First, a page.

4 Smooth and 1 Frizzled Polish Bantams (2 were sent all the way from Wales as eggs!)

3 Golden Black Polish Bantams

3 Light Sussex Bantams

3 Barred Wyandots

1 Buff Pekin Bantam

 

 

 

 

I can understand why my mum was so keen to get her own eggs for her cakes, the chickens deliver the most golden, yellow yolks I’ve ever seen! The eggs add a ‘midas touch’ to everything that they are added and you really can taste the difference both on their own and as an ingredient.

A light, fatless sponge…

Cheese scones ready to be baked…

 

Pancakes too, which I made using Doves Farm wheat free flour (which worked surprisingly well) and Crush Foods rapeseed oil…

Unfortunately eggs from ‘Jenny Wrens Happy Hens’ aren’t available to most, but it is definitely worth trying to find someone in your local area that rears their own chickens – or even consider getting your own if you have enough space. I certainly would if I had more than just a little patio!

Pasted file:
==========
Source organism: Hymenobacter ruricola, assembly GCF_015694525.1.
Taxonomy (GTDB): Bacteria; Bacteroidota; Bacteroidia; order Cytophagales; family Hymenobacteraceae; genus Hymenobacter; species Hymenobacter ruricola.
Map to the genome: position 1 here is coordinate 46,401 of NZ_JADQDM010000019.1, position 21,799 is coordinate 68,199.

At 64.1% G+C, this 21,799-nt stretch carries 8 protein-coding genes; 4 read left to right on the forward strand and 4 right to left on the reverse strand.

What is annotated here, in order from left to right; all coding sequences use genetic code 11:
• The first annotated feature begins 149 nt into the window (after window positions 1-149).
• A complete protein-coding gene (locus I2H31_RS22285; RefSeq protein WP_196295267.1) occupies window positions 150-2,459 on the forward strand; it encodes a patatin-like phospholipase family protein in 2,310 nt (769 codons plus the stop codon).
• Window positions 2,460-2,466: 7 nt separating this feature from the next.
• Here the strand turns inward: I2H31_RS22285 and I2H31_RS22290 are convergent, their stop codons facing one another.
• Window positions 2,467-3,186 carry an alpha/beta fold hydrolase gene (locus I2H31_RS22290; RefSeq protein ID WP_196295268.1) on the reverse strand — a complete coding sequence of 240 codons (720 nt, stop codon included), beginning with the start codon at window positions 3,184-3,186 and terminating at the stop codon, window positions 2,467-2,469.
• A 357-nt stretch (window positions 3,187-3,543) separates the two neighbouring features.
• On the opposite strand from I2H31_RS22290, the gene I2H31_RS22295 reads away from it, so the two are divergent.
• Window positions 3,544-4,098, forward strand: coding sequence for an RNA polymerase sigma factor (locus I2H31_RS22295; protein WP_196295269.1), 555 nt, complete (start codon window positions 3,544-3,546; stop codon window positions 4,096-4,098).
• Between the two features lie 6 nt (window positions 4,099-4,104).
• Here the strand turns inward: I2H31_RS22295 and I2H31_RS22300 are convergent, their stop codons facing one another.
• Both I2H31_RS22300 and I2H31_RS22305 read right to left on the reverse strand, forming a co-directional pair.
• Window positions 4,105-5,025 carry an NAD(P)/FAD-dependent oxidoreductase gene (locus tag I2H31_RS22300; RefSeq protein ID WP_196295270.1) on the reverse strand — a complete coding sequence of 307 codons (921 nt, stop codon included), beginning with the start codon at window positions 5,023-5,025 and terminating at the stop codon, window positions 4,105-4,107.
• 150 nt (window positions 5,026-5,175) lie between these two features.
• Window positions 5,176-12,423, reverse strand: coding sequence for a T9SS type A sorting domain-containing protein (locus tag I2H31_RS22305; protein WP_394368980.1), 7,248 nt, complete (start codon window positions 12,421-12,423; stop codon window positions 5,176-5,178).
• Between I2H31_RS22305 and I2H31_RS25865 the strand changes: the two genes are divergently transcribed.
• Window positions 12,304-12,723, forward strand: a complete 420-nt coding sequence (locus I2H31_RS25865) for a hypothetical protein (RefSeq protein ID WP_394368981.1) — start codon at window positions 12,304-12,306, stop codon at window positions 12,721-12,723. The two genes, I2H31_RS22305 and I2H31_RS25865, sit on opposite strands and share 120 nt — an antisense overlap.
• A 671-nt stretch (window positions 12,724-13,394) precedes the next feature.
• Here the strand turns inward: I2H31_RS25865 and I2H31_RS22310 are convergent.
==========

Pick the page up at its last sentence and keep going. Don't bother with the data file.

*Preparation for this baking competition is stressful business, but mum continues to win year after year!

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Worm Free Gardening

Despite being from a family full of keen gardeners, I have never warmed to gardening. I love the idea of living the good life – growing my own produce and getting something (to eat) back from my efforts.

The thing that has always held me back is my overwhelming fear of the common worm. For some its spiders, others heights or closed in spaces, but for me the greatest of all my fears are worms (and slugs, maggots, mealworms or anything remotely worm like).

My move to Hampton Court means I now have some outdoor space and a boyfriend keen to start ‘growing our own’. We took a trip out at the weekend to Garsons Garden Centre and Farm Shop where we bought a lovely old barrel thing and some herbs. Et voila! I now have my very own herb garden and can officially be involved in the gardening chat at family gatherings!

I have been assured that worms wont be able to get into the barrel… but now have added protection by my pretty Laura Ashley gauntlet gloves and extendable trowel and fork so that I could garden from over a metre away if necessary!

Please do get in touch if there is any possiblity that worms could in fact get into the barrel.